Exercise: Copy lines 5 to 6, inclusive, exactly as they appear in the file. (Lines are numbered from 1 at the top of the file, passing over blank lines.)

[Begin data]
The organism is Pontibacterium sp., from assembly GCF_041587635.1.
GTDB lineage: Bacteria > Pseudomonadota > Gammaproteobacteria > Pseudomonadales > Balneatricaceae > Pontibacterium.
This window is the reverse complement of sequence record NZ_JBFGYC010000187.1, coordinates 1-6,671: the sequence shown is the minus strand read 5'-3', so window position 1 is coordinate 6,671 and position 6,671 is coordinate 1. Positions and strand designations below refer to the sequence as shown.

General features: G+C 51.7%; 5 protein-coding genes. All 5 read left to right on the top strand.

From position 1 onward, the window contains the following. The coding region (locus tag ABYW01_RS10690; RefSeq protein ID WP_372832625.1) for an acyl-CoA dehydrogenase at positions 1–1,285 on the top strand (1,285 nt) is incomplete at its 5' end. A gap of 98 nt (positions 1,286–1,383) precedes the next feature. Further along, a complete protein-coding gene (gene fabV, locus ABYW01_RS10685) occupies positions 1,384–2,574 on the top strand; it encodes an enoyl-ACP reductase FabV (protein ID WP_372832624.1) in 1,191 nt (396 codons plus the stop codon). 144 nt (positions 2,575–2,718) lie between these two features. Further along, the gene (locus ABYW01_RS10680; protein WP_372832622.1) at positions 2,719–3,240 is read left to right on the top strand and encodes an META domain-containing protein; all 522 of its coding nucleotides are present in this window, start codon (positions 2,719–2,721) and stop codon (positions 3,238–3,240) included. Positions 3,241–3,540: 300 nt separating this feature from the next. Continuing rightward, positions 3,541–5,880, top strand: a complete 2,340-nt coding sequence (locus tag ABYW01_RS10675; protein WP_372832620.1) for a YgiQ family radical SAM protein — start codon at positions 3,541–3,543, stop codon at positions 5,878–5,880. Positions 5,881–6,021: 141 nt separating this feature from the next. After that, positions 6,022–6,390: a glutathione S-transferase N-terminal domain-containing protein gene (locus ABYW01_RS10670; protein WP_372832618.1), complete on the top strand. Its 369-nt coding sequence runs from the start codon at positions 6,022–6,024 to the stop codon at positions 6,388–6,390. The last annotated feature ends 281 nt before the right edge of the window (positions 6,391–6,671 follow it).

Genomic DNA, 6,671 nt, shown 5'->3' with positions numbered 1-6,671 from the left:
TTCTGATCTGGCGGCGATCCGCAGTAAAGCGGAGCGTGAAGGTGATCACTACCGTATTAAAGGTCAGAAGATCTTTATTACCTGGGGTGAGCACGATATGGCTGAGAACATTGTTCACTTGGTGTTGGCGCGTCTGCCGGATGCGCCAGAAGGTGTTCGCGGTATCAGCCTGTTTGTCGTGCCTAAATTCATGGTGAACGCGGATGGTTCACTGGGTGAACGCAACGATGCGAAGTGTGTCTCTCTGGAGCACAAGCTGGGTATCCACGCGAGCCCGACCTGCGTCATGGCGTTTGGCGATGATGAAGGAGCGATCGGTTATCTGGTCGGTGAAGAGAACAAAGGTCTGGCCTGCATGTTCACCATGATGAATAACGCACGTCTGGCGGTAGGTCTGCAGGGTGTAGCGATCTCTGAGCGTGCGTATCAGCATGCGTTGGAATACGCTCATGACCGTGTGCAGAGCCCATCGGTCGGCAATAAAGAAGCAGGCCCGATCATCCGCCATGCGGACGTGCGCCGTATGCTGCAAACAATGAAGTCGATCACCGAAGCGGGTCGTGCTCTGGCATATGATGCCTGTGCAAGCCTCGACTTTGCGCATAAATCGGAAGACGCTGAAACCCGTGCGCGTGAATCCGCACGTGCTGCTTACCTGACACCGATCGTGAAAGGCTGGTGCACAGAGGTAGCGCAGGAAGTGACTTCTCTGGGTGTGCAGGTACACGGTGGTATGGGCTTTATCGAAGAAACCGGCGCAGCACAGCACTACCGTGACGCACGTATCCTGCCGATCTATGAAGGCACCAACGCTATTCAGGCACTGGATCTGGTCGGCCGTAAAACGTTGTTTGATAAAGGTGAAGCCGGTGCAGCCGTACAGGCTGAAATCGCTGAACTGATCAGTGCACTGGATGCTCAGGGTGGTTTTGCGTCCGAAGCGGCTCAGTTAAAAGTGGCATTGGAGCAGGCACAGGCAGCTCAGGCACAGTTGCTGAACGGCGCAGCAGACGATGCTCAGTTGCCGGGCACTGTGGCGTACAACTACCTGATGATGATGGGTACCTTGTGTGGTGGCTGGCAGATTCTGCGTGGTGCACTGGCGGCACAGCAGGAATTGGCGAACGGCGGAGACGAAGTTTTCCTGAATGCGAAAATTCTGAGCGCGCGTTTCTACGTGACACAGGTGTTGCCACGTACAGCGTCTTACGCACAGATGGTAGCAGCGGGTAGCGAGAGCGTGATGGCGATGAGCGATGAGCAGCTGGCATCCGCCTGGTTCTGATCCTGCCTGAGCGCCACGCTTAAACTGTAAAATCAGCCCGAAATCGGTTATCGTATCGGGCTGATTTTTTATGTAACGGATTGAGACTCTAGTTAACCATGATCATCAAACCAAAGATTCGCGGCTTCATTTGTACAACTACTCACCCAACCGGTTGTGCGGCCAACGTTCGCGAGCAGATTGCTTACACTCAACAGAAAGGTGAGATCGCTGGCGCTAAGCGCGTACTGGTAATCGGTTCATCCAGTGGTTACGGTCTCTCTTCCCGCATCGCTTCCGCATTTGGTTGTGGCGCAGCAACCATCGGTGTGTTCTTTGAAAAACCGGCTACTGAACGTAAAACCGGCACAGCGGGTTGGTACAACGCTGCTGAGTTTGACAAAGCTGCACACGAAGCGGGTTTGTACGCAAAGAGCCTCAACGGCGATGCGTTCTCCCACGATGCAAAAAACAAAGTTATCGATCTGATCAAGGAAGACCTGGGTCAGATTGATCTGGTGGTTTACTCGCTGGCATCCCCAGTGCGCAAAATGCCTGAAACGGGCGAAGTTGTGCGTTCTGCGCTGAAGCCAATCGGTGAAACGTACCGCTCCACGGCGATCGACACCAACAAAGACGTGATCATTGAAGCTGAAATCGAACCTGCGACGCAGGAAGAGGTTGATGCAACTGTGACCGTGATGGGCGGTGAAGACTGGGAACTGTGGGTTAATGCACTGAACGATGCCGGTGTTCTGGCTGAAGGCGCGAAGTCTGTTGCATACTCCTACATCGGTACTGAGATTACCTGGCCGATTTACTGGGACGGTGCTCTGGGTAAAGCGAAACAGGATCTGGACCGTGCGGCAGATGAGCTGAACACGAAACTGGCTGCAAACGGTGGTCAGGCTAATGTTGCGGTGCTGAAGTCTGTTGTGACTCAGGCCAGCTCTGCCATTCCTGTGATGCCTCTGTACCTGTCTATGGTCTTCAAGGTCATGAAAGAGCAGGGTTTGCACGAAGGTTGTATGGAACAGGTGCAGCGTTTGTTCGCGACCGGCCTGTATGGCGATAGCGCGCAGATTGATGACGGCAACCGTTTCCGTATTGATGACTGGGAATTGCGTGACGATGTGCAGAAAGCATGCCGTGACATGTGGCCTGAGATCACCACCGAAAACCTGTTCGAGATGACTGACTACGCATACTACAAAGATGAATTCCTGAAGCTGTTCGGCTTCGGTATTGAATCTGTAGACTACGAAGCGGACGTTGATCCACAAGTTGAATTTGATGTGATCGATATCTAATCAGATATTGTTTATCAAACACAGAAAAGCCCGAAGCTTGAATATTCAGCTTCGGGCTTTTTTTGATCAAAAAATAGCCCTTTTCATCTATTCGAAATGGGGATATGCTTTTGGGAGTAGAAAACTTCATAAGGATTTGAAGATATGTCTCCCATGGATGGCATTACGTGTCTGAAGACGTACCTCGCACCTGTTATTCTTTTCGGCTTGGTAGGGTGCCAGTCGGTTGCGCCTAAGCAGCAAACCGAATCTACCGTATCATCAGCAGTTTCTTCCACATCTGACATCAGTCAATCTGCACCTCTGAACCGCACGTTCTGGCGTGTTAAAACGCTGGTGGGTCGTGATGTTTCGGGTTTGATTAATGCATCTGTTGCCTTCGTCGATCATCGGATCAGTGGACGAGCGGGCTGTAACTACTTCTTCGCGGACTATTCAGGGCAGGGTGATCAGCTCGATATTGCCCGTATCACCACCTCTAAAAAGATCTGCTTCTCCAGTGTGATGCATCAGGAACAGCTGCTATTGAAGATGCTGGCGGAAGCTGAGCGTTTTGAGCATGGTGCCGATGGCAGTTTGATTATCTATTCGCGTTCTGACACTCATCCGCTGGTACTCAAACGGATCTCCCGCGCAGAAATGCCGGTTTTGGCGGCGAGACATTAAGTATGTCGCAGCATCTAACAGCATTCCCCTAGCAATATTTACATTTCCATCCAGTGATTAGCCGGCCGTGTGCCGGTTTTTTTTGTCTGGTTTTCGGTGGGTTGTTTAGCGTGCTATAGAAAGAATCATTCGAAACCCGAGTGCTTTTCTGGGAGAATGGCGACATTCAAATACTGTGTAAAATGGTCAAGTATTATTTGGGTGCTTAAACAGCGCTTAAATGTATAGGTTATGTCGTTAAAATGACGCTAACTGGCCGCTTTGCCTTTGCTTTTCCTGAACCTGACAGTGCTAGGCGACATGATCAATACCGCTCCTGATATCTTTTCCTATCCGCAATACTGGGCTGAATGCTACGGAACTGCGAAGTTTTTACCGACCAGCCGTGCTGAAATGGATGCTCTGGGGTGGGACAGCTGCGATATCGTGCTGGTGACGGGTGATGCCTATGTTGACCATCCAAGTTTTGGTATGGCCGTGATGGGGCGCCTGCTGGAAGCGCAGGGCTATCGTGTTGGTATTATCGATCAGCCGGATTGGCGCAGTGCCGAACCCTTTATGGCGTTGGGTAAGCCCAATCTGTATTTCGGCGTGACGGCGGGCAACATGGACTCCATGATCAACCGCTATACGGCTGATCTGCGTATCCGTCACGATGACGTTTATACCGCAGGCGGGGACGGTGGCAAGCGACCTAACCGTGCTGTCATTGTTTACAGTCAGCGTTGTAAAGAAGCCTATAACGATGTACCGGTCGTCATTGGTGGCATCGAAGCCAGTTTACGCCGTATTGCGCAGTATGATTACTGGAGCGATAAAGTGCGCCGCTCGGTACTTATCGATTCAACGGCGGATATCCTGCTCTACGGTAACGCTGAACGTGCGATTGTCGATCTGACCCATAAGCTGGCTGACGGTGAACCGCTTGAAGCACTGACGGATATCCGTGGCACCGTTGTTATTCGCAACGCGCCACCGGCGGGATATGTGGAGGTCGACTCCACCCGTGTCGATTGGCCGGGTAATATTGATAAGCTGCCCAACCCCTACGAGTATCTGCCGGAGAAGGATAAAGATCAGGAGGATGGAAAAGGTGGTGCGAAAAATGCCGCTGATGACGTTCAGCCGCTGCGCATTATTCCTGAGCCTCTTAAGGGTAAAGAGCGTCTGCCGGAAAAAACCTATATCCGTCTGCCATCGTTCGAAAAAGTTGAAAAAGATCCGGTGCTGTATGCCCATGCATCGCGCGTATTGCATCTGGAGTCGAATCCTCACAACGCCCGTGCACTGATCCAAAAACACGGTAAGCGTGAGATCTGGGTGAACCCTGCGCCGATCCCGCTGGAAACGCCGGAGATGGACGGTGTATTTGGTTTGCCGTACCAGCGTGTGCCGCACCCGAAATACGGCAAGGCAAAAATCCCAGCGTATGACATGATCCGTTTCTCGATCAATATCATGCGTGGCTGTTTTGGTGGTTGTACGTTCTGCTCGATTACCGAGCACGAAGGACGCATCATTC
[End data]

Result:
From position 1 onward, the window contains the following. The coding region (locus tag ABYW01_RS10690; RefSeq protein ID WP_372832625.1) for an acyl-CoA dehydrogenase at positions 1–1,285 on the top strand (1,285 nt) is incomplete at its 5' end. A gap of 98 nt (positions 1,286–1,383) precedes the next feature. Further along, a complete protein-coding gene (gene fabV, locus ABYW01_RS10685) occupies positions 1,384–2,574 on the top strand; it encodes an enoyl-ACP reductase FabV (protein ID WP_372832624.1) in 1,191 nt (396 codons plus the stop codon). 144 nt (positions 2,575–2,718) lie between these two features. Further along, the gene (locus ABYW01_RS10680; protein WP_372832622.1) at positions 2,719–3,240 is read left to right on the top strand and encodes an META domain-containing protein; all 522 of its coding nucleotides are present in this window, start codon (positions 2,719–2,721) and stop codon (positions 3,238–3,240) included. Positions 3,241–3,540: 300 nt separating this feature from the next. Continuing rightward, positions 3,541–5,880, top strand: a complete 2,340-nt coding sequence (locus tag ABYW01_RS10675; protein WP_372832620.1) for a YgiQ family radical SAM protein — start codon at positions 3,541–3,543, stop codon at positions 5,878–5,880. Positions 5,881–6,021: 141 nt separating this feature from the next. After that, positions 6,022–6,390: a glutathione S-transferase N-terminal domain-containing protein gene (locus ABYW01_RS10670; protein WP_372832618.1), complete on the top strand. Its 369-nt coding sequence runs from the start codon at positions 6,022–6,024 to the stop codon at positions 6,388–6,390. The last annotated feature ends 281 nt before the right edge of the window (positions 6,391–6,671 follow it).

Genomic DNA, 6,671 nt, shown 5'->3' with positions numbered 1-6,671 from the left: